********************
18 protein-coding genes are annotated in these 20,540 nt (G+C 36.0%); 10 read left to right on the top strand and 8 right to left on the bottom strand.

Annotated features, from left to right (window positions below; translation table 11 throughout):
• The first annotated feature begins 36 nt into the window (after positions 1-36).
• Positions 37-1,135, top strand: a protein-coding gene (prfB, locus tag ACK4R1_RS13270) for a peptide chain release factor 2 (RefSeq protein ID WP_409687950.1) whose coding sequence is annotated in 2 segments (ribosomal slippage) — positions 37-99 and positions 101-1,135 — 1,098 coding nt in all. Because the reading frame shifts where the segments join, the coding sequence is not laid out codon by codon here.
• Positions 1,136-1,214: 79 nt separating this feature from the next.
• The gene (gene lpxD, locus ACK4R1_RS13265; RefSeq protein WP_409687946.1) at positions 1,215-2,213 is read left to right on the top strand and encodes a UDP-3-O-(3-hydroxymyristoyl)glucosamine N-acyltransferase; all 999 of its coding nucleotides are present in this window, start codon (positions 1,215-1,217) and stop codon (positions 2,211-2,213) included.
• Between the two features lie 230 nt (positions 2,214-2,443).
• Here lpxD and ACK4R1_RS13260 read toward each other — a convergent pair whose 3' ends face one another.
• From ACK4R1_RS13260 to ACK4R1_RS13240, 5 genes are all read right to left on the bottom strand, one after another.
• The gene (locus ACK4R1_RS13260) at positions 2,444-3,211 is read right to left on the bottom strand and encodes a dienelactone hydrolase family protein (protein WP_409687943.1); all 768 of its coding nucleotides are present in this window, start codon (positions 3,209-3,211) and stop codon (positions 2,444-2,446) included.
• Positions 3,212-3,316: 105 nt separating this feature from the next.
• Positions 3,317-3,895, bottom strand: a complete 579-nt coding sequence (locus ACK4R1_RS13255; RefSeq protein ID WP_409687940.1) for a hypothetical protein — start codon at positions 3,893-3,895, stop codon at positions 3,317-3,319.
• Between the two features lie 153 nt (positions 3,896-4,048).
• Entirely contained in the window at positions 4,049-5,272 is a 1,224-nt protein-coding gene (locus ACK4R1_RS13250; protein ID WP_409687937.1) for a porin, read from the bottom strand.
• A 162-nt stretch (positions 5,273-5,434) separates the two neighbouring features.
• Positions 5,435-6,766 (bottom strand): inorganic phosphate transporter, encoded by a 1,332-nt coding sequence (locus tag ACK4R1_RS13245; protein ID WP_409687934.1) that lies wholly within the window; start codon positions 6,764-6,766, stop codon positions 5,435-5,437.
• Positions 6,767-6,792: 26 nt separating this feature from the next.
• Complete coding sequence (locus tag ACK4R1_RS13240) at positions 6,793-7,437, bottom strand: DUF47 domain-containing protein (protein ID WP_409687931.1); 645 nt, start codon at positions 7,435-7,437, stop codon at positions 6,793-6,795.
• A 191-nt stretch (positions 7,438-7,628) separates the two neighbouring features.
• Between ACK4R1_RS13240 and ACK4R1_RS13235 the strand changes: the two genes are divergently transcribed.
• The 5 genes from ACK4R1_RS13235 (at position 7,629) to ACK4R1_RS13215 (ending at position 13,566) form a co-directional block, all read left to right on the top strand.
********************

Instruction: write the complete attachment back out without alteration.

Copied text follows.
18 protein-coding genes are annotated in these 20,540 nt (G+C 36.0%); 10 read left to right on the top strand and 8 right to left on the bottom strand.

Annotated features, from left to right (window positions below; translation table 11 throughout):
• The first annotated feature begins 36 nt into the window (after positions 1-36).
• Positions 37-1,135, top strand: a protein-coding gene (prfB, locus tag ACK4R1_RS13270) for a peptide chain release factor 2 (RefSeq protein ID WP_409687950.1) whose coding sequence is annotated in 2 segments (ribosomal slippage) — positions 37-99 and positions 101-1,135 — 1,098 coding nt in all. Because the reading frame shifts where the segments join, the coding sequence is not laid out codon by codon here.
• Positions 1,136-1,214: 79 nt separating this feature from the next.
• The gene (gene lpxD, locus ACK4R1_RS13265; RefSeq protein WP_409687946.1) at positions 1,215-2,213 is read left to right on the top strand and encodes a UDP-3-O-(3-hydroxymyristoyl)glucosamine N-acyltransferase; all 999 of its coding nucleotides are present in this window, start codon (positions 1,215-1,217) and stop codon (positions 2,211-2,213) included.
• Between the two features lie 230 nt (positions 2,214-2,443).
• Here lpxD and ACK4R1_RS13260 read toward each other — a convergent pair whose 3' ends face one another.
• From ACK4R1_RS13260 to ACK4R1_RS13240, 5 genes are all read right to left on the bottom strand, one after another.
• The gene (locus ACK4R1_RS13260) at positions 2,444-3,211 is read right to left on the bottom strand and encodes a dienelactone hydrolase family protein (protein WP_409687943.1); all 768 of its coding nucleotides are present in this window, start codon (positions 3,209-3,211) and stop codon (positions 2,444-2,446) included.
• Positions 3,212-3,316: 105 nt separating this feature from the next.
• Positions 3,317-3,895, bottom strand: a complete 579-nt coding sequence (locus ACK4R1_RS13255; RefSeq protein ID WP_409687940.1) for a hypothetical protein — start codon at positions 3,893-3,895, stop codon at positions 3,317-3,319.
• Between the two features lie 153 nt (positions 3,896-4,048).
• Entirely contained in the window at positions 4,049-5,272 is a 1,224-nt protein-coding gene (locus ACK4R1_RS13250; protein ID WP_409687937.1) for a porin, read from the bottom strand.
• A 162-nt stretch (positions 5,273-5,434) separates the two neighbouring features.
• Positions 5,435-6,766 (bottom strand): inorganic phosphate transporter, encoded by a 1,332-nt coding sequence (locus tag ACK4R1_RS13245; protein ID WP_409687934.1) that lies wholly within the window; start codon positions 6,764-6,766, stop codon positions 5,435-5,437.
• Positions 6,767-6,792: 26 nt separating this feature from the next.
• Complete coding sequence (locus tag ACK4R1_RS13240) at positions 6,793-7,437, bottom strand: DUF47 domain-containing protein (protein ID WP_409687931.1); 645 nt, start codon at positions 7,435-7,437, stop codon at positions 6,793-6,795.
• A 191-nt stretch (positions 7,438-7,628) separates the two neighbouring features.
• Between ACK4R1_RS13240 and ACK4R1_RS13235 the strand changes: the two genes are divergently transcribed.
• The 5 genes from ACK4R1_RS13235 (at position 7,629) to ACK4R1_RS13215 (ending at position 13,566) form a co-directional block, all read left to right on the top strand.